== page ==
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For Immediate Release
Monday, August 26, 2002
Contact:Heidi B. Perlman 781-338-3106

High School Dropout Rate Remains Virtually Unchanged, Despite MCAS Pressure

MALDEN - Allaying concerns that MCAS pressure would lead to an increase in dropouts among the class of 2003, the state’s new dropout report shows that just 3.5 percent of 10th graders dropped out in the 2000-2001 school year, down from 3.7 percent the previous year.

According to the report released today, the percentage of all teens in grades 9-12 who dropped out and didn’t return the following year stayed at 3.5 percent for the second straight year in 2000-2001, a .1 percent drop from 1998-1999.

In all, a total of 9,380 high school left school before that June and did not re-enroll before the following October 1.

“I am pleased to see our dropout numbers are not rising, especially among our sophomores,” said Education Commissioner David P. Driscoll. “But I won’t be happy until I see our numbers steadily decreasing in every grade. We need to do more to ensure that students do not see dropping out as their only option, and that each one instead feels welcomed and accepted in our high schools. I am especially looking forward to future reports tied to our SIMS tracking system, which will allow us to more definitively track every student in every class.”

Of the students, 1,769 (3.1) were 12th graders, 2,580 (4 percent) were 11th graders, 2,419 (3.5 percent) were 10th graders and 2,612 (3.3 percent) were 9th graders.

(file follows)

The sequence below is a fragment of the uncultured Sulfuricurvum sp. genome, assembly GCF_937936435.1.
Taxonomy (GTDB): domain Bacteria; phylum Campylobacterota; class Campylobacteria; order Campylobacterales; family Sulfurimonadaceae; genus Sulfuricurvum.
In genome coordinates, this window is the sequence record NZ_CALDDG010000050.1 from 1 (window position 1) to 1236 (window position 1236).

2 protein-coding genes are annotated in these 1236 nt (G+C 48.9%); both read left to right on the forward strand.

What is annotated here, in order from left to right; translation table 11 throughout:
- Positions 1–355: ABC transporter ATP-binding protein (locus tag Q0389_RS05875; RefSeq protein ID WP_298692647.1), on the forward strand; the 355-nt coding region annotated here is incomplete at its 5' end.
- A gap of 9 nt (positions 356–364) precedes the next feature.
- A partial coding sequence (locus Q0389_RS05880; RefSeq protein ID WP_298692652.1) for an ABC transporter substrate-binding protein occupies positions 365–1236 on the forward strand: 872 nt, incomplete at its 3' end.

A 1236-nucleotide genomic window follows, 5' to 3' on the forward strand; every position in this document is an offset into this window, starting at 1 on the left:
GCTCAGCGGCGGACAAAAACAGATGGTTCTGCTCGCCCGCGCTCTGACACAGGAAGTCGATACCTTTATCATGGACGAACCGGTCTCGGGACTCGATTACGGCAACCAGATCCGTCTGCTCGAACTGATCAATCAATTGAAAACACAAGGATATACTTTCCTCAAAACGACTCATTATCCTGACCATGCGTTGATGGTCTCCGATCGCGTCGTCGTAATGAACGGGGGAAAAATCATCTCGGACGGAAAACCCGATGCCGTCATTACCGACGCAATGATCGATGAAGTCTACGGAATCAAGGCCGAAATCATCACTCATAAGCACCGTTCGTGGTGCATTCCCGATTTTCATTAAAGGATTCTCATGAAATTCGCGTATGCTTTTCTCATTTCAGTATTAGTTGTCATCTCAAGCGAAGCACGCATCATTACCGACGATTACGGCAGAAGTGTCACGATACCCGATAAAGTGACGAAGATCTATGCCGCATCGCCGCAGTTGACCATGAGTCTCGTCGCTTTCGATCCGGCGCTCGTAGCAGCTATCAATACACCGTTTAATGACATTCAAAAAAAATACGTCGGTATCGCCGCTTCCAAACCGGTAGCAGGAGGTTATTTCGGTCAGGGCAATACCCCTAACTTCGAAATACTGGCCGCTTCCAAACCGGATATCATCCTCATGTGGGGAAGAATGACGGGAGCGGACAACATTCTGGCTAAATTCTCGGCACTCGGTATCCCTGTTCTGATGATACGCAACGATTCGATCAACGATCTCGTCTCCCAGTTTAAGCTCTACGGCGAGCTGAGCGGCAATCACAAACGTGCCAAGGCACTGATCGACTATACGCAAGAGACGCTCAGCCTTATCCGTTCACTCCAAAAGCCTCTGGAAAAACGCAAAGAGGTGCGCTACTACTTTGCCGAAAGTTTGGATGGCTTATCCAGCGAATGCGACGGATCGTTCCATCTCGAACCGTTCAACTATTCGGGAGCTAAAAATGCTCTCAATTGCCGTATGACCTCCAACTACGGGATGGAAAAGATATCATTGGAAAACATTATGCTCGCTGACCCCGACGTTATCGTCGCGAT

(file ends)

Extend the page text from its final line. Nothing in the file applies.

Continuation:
The 2000-2001 numbers showed little change from the 1999-2000 numbers, when 3.1 percent of seniors, 3.9 percent of juniors, 3.7 percent of sophomores and 3.1 percent of freshmen dropped out. A total of 5,479 were males and 3,901 were females.

Some communities saw significant decreases, such as: Boston, which dropped to 8.5 percent from 9.4 percent; Chicopee, which dropped to 5.9 percent from 9.6 percent; and Leominster, which dropped to 3.8 percent from 4.3 percent.

Other findings include:

  • Among ethnic groups, dropout numbers either decreased or stayed the same from the previous year. Most notably, at 8 percent, Hispanics had the highest number of dropouts, but the total marked a five-year low among students in that ethnic group.
  • At vocational schools, the dropout rate was 3.3 percent, a slight increase from 3.2 percent the previous year. Among city/town vocational schools the dropout rate was 6.8 percent, significantly higher than 2.1 percent, the rate for regional, county and independent vocational-technical schools.
  • At charter schools, 3.1 percent, or 174 students dropped out. Of the 19 charter schools with grades 9-12, eight had no dropouts, and just three had a dropout rate of more than 10 percent.
  • Of the students who dropped out, 14.6 percent returned by the following October, a decrease from the previous year, when 15.4 percent of students returned to school. In all, 17.3 percent of males returned, an increase from 15.1 percent the previous year. Among ethnic groups, Asian students were the most likely to return, followed by white students.

The full report, including district results, can be viewed on the Department of Education’s Web site.



Last Updated: August 26, 2002
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